Plan the perfect garden with our interactive tool →

How Should Huckleberries Taste?

...
Huckleberry image by asmik from Fotolia.com

Huckleberries look very much like large, wild blueberries. The huckleberry bush grows best in full shade. Although it grows to 2 to 3 feet tall in full sun, it can reach 10 feet tall in full shade. Wild huckleberry bushes are commonly found under coniferous trees in the Pacific Northwest. Their flavor is unusual. Huckleberries are often used in local cuisines where the berries grow wild. They grow best in U.S. Department of Agriculture hardiness zones 7 through 9.

  • Huckleberries look very much like large, wild blueberries.
  • The huckleberry bush grows best in full shade.

Ripeness

The key to getting the most flavorful huckleberry is choosing the right time to harvest for optimal ripeness. They start to ripen in mid-August and turn a deep purplish black when ripe. Although beautiful when red, huckleberries of this color are still unripe and will not be sweet, like fully ripe fruit. Ripe huckleberries are firm, but are a little spongy.

Firmness

Huckleberries that aren't ripe will be hard to the touch. As they ripen, they become less firm and more spongy. By squeezing the dark berries, picking the berry, and associating the firmness with the flavor, you can quickly ascertain which berries are ripe and which should remain on the cane for a while. The skin of huckleberries is much thicker than that of their domestic cousins, the blueberry.

  • The key to getting the most flavorful huckleberry is choosing the right time to harvest for optimal ripeness.
  • By squeezing the dark berries, picking the berry, and associating the firmness with the flavor, you can quickly ascertain which berries are ripe and which should remain on the cane for a while.

Sweetness

Ripe huckleberries should be sweet with a little tartness. Bitter or sour huckleberries are likely not yet ripe. Because they are similar to blueberries, many people expect huckleberries to taste like their close cousins. However, wild huckleberries are sweeter than blueberries.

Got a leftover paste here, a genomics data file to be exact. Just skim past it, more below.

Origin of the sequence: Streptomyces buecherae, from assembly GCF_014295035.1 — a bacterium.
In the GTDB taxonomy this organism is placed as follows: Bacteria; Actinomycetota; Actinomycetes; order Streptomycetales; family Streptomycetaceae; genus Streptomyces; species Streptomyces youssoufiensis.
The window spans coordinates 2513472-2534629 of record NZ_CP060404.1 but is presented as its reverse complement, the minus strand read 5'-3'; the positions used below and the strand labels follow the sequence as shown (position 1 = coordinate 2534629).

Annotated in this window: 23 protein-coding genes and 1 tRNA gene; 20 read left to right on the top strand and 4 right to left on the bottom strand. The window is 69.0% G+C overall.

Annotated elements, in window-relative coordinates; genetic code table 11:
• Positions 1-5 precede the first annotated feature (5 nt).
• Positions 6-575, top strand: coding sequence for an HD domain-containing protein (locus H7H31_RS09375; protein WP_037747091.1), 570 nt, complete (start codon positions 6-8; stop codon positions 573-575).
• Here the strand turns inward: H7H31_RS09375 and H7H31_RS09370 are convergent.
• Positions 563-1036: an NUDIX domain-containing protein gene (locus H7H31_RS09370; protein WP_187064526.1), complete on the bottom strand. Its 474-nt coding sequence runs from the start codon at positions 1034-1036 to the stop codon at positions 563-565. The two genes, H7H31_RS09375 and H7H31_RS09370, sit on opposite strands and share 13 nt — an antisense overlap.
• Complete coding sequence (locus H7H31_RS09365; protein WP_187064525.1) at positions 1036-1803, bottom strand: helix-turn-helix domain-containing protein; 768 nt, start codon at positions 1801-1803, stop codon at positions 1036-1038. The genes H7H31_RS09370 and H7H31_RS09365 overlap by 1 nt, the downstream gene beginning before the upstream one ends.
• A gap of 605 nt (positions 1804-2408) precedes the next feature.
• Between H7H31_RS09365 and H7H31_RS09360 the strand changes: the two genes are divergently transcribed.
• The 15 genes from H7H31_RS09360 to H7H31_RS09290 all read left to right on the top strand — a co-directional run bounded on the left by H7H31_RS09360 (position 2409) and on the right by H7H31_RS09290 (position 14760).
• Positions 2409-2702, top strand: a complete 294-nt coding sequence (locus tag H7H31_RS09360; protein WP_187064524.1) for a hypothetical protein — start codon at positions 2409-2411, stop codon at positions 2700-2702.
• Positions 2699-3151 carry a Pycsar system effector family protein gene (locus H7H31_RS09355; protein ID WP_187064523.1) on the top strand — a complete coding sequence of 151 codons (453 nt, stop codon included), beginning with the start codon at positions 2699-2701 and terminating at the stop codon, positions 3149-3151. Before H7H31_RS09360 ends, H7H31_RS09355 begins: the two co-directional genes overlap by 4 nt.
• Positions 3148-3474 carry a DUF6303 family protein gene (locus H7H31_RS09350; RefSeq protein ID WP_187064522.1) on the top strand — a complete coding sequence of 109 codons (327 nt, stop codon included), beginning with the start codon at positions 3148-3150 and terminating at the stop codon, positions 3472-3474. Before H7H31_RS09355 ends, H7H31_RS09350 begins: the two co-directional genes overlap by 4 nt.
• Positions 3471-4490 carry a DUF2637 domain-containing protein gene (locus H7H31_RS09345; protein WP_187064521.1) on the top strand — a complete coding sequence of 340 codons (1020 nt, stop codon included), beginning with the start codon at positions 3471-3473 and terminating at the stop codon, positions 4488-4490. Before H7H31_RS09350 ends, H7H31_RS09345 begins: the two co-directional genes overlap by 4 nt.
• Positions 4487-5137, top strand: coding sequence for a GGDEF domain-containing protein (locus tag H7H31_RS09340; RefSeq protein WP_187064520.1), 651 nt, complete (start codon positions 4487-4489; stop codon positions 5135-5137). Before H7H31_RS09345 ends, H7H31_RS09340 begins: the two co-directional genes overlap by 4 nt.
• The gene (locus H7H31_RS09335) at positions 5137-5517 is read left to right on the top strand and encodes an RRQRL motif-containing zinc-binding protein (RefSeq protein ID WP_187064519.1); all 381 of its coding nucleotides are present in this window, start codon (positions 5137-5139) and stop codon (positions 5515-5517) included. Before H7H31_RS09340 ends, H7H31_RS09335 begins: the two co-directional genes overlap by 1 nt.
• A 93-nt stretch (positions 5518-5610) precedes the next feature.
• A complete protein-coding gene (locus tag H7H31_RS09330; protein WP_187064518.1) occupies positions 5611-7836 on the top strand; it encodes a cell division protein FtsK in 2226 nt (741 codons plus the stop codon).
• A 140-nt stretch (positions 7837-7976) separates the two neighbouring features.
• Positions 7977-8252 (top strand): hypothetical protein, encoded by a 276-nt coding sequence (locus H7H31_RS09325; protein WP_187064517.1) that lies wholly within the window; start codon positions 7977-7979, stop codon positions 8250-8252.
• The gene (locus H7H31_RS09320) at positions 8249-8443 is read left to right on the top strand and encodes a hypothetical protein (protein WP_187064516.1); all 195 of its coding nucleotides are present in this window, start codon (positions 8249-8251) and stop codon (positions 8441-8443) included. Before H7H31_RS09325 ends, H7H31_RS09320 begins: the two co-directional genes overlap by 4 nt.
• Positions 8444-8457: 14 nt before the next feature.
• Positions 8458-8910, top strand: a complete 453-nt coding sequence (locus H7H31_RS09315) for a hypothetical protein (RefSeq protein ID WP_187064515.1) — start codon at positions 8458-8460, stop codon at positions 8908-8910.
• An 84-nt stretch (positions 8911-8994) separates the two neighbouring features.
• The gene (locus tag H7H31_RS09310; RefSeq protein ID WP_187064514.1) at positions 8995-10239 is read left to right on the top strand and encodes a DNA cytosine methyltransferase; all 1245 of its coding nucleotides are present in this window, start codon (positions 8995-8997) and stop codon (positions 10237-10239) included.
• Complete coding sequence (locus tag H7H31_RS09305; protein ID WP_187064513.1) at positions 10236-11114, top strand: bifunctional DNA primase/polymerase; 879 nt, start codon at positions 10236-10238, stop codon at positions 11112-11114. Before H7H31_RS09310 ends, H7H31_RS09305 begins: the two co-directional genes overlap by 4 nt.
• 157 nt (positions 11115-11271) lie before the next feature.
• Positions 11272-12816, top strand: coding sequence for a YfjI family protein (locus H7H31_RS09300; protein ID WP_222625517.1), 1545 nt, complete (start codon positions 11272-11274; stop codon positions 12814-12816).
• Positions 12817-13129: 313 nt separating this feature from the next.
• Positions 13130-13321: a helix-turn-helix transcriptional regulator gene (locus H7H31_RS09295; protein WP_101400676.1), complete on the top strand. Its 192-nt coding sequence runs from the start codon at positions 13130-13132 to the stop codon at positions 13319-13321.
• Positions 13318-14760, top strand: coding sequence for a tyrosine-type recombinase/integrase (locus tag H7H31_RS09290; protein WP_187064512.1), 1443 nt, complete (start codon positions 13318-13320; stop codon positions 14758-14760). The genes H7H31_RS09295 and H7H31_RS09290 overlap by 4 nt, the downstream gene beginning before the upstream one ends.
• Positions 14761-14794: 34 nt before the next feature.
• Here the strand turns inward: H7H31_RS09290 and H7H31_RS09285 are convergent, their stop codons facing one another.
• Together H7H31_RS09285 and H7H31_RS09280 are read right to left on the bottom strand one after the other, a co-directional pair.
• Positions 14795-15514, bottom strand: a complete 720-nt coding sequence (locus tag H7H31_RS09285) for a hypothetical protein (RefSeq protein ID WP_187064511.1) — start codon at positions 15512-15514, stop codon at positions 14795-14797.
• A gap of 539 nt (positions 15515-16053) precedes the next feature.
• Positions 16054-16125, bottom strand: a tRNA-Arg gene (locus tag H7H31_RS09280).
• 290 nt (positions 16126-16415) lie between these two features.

Flavor

According to the University of Idaho, huckleberries contain more flavor-imparting chemicals than domestic blueberries. The flavor of huckleberries, especially wild huckleberries, are generally much stronger than blueberries. However, flavor can vary greatly from bush to bush. If making huckleberry jam or candies, mixing fruit from different bushes can help to create a smoother flavor with less variance.

  • Ripe huckleberries should be sweet with a little tartness.
  • Because they are similar to blueberries, many people expect huckleberries to taste like their close cousins.

Keeping

Traditionally made into preserves, another good way to keep berries is through freezing. If you pick more of the berries than you can eat in in two to three days, place the berries in plastic freezer bags or containers and place them in your freezer. Huckleberries can last as long as six months frozen.

Related Articles

How to Use Blueberries to Test pH
How to Use Blueberries to Test pH
Huckleberries Vs. Blueberries
Huckleberries Vs. Blueberries
Blackberries Vs. Black Raspberries
Blackberries Vs. Black Raspberries
When to Pick Wild Raspberries
When to Pick Wild Raspberries
Blueberry Plants in South Carolina
Blueberry Plants in South Carolina
Huckleberries
Huckleberries
How to Make Elderberry Liqueur
How to Make Elderberry Liqueur
How to Tell When an Asian Pear Is Ripe?
How to Tell When an Asian Pear Is Ripe?
Blueberry Leaf Identification
Blueberry Leaf Identification
How to Freeze Dry Cranberries
How to Freeze Dry Cranberries
The Difference Between a Bilberry & a Blueberry
The Difference Between a Bilberry & a Blueberry
The Best Varieties of Blueberry Hedges
The Best Varieties of Blueberry Hedges
Difference Between Blueberries & Huckleberries
Difference Between Blueberries & Huckleberries
Identification of the Leaf of a Berry Plant or Bush
Identification of the Leaf of a Berry Plant or Bush
Garden Guides
×